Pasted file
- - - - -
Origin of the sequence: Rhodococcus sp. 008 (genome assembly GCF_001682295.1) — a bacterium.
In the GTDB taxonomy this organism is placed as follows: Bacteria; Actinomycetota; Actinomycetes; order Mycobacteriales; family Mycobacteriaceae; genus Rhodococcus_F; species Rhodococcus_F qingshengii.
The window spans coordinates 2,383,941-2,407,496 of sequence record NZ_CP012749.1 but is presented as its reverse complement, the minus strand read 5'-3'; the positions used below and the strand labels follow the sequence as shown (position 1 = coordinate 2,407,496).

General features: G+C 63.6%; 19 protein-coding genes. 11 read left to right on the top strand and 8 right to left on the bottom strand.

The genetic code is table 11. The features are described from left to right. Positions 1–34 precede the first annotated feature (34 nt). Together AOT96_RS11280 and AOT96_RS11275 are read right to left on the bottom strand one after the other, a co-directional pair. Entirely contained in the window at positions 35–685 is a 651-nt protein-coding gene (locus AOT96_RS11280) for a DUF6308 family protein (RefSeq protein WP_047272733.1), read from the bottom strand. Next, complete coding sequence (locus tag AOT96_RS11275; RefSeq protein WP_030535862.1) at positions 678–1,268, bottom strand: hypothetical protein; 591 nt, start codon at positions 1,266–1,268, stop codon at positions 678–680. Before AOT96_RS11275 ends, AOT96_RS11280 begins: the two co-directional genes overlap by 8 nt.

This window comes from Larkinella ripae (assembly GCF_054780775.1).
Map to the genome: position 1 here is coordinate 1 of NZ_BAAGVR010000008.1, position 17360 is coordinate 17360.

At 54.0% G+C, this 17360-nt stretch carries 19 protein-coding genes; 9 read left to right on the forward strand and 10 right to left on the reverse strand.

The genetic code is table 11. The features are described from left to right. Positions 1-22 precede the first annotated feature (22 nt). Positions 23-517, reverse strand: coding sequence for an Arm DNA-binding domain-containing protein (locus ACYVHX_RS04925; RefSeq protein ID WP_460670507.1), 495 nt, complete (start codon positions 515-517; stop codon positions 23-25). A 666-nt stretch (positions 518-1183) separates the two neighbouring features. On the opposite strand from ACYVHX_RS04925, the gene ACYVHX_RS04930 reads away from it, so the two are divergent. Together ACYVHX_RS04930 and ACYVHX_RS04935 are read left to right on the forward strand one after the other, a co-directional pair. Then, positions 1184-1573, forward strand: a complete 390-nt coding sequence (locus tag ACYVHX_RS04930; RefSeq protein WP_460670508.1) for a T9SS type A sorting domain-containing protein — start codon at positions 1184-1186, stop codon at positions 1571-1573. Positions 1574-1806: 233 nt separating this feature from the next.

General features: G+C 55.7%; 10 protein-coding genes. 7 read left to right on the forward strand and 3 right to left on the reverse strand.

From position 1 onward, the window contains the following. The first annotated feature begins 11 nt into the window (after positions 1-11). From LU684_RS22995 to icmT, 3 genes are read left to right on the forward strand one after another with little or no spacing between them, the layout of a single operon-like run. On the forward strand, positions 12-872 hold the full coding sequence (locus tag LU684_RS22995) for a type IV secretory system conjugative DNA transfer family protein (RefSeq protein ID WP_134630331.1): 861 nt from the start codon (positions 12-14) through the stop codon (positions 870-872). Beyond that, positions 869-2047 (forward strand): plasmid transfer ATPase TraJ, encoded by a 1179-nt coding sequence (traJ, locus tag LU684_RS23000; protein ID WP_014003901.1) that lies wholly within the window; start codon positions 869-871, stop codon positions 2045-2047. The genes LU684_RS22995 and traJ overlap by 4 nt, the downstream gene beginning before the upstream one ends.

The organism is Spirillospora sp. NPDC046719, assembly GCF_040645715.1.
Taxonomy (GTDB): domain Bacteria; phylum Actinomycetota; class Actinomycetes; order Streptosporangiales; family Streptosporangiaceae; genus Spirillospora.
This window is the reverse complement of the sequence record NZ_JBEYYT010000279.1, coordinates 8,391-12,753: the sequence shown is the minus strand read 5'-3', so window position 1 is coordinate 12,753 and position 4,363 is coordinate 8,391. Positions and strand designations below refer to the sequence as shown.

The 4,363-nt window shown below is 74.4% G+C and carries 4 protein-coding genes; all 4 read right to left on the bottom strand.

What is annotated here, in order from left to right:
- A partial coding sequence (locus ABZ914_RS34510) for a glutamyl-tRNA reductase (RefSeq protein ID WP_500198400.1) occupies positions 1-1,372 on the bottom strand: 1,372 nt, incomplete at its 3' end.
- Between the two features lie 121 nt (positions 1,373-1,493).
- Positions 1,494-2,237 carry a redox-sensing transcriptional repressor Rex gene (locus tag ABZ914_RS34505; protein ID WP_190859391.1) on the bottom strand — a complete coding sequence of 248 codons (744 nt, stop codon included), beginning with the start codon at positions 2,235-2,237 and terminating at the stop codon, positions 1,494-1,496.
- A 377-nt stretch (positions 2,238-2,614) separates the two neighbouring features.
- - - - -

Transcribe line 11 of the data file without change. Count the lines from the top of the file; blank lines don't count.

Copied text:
From position 1 onward, the window contains the following. The first annotated feature begins 11 nt into the window (after positions 1-11). From LU684_RS22995 to icmT, 3 genes are read left to right on the forward strand one after another with little or no spacing between them, the layout of a single operon-like run. On the forward strand, positions 12-872 hold the full coding sequence (locus tag LU684_RS22995) for a type IV secretory system conjugative DNA transfer family protein (RefSeq protein ID WP_134630331.1): 861 nt from the start codon (positions 12-14) through the stop codon (positions 870-872). Beyond that, positions 869-2047 (forward strand): plasmid transfer ATPase TraJ, encoded by a 1179-nt coding sequence (traJ, locus tag LU684_RS23000; protein ID WP_014003901.1) that lies wholly within the window; start codon positions 869-871, stop codon positions 2045-2047. The genes LU684_RS22995 and traJ overlap by 4 nt, the downstream gene beginning before the upstream one ends.